A new study indicates that, even with the economy improving, the average American consumer is still keeping a tight hold on the purse strings. More Americans than ever are foregoing the yearly splurge and plan to save their tax refunds.
Highest percentage in study history
Last week, the National Retail Federation released the findings of its survey of 8,700 American taxpayers. When asked what they intended to do with their tax refund, 44 percent said at least part of the money was earmarked for savings. That is up 2 percent from last year and is an all-time high for the nine-year-old annual survey.
Matthew Shay, president and CEO of the NRF, wrote in a statement:
“After a rocky few years, consumers are now more vigilant about how they spend their money and the importance of preparing for future financial stability.”
No time to splurge
The amount of consumers planning to use their refund for some kind of splurge purchase was down. That number was only 12 percent this year, as opposed to 13 percent in 2011.
How it breaks down
Of the taxpayers surveyed, 11 percent said they plan to use the money to take a vacation. About 29 percent said they planned to use it for normal daily expenses. Forty percent indicated that they plan to use at least some of the money to pay down old debts.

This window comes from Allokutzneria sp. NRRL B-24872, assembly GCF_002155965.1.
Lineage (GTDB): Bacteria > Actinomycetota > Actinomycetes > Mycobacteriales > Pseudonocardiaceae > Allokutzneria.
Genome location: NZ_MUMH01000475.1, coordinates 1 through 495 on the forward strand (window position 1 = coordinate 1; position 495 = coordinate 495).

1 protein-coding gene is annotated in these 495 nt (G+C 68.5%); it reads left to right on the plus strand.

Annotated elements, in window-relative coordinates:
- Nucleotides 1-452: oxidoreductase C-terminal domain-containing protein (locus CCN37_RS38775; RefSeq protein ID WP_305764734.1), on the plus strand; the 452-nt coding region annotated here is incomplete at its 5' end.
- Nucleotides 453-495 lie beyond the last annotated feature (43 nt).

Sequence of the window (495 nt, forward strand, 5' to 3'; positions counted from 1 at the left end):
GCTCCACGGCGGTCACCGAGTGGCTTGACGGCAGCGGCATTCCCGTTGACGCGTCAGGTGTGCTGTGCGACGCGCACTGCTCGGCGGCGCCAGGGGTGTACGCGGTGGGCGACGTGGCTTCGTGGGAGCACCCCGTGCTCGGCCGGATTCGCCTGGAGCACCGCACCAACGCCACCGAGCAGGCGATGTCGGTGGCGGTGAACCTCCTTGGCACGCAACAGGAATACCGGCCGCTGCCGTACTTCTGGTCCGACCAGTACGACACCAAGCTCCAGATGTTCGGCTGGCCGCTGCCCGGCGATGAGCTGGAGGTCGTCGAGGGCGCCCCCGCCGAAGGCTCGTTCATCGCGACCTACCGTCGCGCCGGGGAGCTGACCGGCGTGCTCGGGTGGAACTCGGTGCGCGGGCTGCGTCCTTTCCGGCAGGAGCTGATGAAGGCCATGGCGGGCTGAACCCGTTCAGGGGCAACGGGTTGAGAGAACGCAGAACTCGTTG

down payment on a house
According to the NRF study, about two-thirds of all taxpayers will get a refund this year. The average refund was more than $3,000 in 2011. It is not hard to see that, if saved, tax refunds can add up in a big way over just a few years.
Celeste Simmons, a 39-year-old single mother in Kennesaw, Ga., told CNNMoney:
“I will never use my tax refund as spending cash again. I realized I was behind so I started saving 100% of it four years ago and now I’ve accumulated enough for a down payment on a house… There is no other time of year that I have to get ahead.”
More taxpayers filing themselves, early
The study also said that more than 64 percent of taxpayers plan to file before February 29. Only 14 percent of taxpayers surveyed said they planned to wait until April to file.
Also, the study found, more consumers plan to prepare their taxes themselves and save the cost of a tax pro.
Separate study concurs
TD Ameritrade conducted its own tax refund survey and found that a full 63 percent of those surveyed intended to put at least some of their refund into savings. That study polled about 1,000 taxpayers.